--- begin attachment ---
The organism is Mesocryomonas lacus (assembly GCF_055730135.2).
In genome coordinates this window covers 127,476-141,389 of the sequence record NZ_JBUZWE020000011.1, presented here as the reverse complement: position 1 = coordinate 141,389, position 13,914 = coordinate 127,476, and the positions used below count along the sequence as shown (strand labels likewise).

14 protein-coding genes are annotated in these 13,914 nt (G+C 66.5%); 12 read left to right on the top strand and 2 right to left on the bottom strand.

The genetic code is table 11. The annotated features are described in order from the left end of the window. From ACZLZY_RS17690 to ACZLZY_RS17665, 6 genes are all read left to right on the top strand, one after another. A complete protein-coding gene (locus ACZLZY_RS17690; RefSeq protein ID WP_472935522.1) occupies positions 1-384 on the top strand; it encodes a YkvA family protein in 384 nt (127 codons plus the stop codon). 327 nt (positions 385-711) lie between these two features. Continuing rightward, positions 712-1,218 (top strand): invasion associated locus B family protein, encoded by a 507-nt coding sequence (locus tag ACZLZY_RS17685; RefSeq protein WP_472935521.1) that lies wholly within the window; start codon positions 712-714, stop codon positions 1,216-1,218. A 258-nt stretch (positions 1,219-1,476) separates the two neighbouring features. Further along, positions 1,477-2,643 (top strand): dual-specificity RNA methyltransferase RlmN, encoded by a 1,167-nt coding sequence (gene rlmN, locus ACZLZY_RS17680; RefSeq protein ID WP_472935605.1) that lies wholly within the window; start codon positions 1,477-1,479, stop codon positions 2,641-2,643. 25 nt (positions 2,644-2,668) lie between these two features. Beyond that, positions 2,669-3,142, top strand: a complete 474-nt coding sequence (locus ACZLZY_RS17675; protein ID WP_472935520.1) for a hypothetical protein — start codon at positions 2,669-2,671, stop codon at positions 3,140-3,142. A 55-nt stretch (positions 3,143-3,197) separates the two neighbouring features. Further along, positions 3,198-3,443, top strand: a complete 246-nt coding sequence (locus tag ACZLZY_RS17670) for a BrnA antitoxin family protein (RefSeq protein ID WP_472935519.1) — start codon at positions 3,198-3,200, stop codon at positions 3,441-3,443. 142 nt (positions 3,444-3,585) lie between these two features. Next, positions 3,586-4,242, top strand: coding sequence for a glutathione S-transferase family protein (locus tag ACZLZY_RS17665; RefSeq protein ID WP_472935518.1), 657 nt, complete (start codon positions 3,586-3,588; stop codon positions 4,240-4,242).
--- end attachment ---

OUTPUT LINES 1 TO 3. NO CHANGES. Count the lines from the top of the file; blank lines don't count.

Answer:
The organism is Mesocryomonas lacus (assembly GCF_055730135.2).
In genome coordinates this window covers 127,476-141,389 of the sequence record NZ_JBUZWE020000011.1, presented here as the reverse complement: position 1 = coordinate 141,389, position 13,914 = coordinate 127,476, and the positions used below count along the sequence as shown (strand labels likewise).

14 protein-coding genes are annotated in these 13,914 nt (G+C 66.5%); 12 read left to right on the top strand and 2 right to left on the bottom strand.